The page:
FoodCult is the first major project to establish both the fundamentals of everyday diet, and the cultural ‘meaning’ of food and drink, in early modern Ireland.
Exploring the period c. 1550-1650, one of major economic development, unprecedented intercultural contact, but also of conquest, colonisation and war, it focusses on Ireland as a case-study for understanding the role of food in the demonstration and negotiation of authority and power, and as a site for the development of emergent ‘national’ food cultures. Moving well beyond the colonial narrative of Irish social and economic development, however, it enlarges the study of food and identity to examine neglected themes in Irish historiography, including gender, class, kinship and religious identities, as expressed through the consumption and exchange of food and drink.
Taking advantage of exciting recent archaeological discoveries and the increased accessibility of the archaeological evidence, the project develops a ground-breaking interdisciplinary approach, merging micro-historical analytical techniques with cutting edge science and experimental archaeology, to examine what was eaten, where, why and by whom, at a level of detail previously deemed impossible for this period in Irish history.
Such questions will be explored in a comparative British Isles context, situating Irish developments within a broader analytical framework. As a corollary to this research, the project will produce the first major database of diet-related archaeological evidence for this period Mapping Diet: Comparative Foodways in Early Modern Ireland, in addition to making accessible the only existing household and institutional accounts, a hugely significant, and previously overlooked, quantitative and qualitative source for dietary trends.
Together, these resources will shed light, not just on consumption patterns, but on Ireland’s broader economic and social development, whilst significantly furthering research agendas in early modern historical and archaeological scholarship.
The project will lead to unparalleled cooperation and collaboration across the sciences, humanities and heritage sectors in Ireland, and by nature of the broader popularity and accessibility of food as a theme, will deliver extensive opportunities for public engagement and outreach.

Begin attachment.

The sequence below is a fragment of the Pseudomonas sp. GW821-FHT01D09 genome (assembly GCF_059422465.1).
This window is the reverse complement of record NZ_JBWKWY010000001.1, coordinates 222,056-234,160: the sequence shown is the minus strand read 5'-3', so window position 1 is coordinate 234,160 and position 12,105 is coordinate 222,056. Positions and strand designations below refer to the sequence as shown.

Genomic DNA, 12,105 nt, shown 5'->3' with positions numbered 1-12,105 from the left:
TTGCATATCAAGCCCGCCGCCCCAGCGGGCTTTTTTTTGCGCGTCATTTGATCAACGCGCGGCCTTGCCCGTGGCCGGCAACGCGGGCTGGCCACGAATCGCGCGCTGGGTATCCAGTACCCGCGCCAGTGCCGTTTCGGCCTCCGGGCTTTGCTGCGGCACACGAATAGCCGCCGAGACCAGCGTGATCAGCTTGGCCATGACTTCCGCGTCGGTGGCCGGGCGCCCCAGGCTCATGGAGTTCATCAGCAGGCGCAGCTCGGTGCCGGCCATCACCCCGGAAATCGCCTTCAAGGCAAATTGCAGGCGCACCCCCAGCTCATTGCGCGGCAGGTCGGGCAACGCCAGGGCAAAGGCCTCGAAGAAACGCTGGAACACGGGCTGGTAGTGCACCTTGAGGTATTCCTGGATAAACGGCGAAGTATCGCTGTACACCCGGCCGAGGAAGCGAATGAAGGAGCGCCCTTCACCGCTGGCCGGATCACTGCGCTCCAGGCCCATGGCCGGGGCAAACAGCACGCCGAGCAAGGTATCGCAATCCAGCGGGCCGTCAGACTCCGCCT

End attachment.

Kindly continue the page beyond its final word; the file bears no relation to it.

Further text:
Establish the fundamentals of everyday production, preparation and consumption in Irish households/institutions and compare diets at regional; social; occupational and ethnic levels.
Investigate the comparative nutritional quality of diet in various regions by examining the relative calorific intake from meat, dairy, grains and alcohol and the quality of produce available, as evidenced by documentary and archaeological material.
Assess the impact of key social and economic changes on food related consumption, including the reformation, colonisation, globalisation and demographic change/social polarisation at a regional level.
Establish the cultural significance of food and drink in maintaining and negotiating intercultural relations in early modern Ireland.
Explore the ‘meaning’ of food both in and beyond its colonial context, including the construction of gender, class and religious identities, thus situating the Irish experience within the broader historiography of food and identity formation.
Examine food interactions to consider the role of food in the development of political, kinship and community bonds.
Explore and implement ways to make Irish food history relevant and accessible in diverse non-academic contexts.
FoodCult is funded by the European Research Council (ERC) under the European Union’s Horizon 2020 Research and Innovation Program. The ERC runs an annual competitive call to fund investigator-driven frontier research across all fields, based solely on the criteria of scientific excellence.
In the 2018 Starting Grant Call, the Principal Investigator, Dr Susan Flavin, won an award of just under 1.5 million Euro to support this research (Grant Agreement 803486). This grant will fund Dr Flavin’s research, a team of interdisciplinary collaborators based at institutions across the UK and Ireland, and four post-doctoral researchers, for a period of five years commencing in February 2019.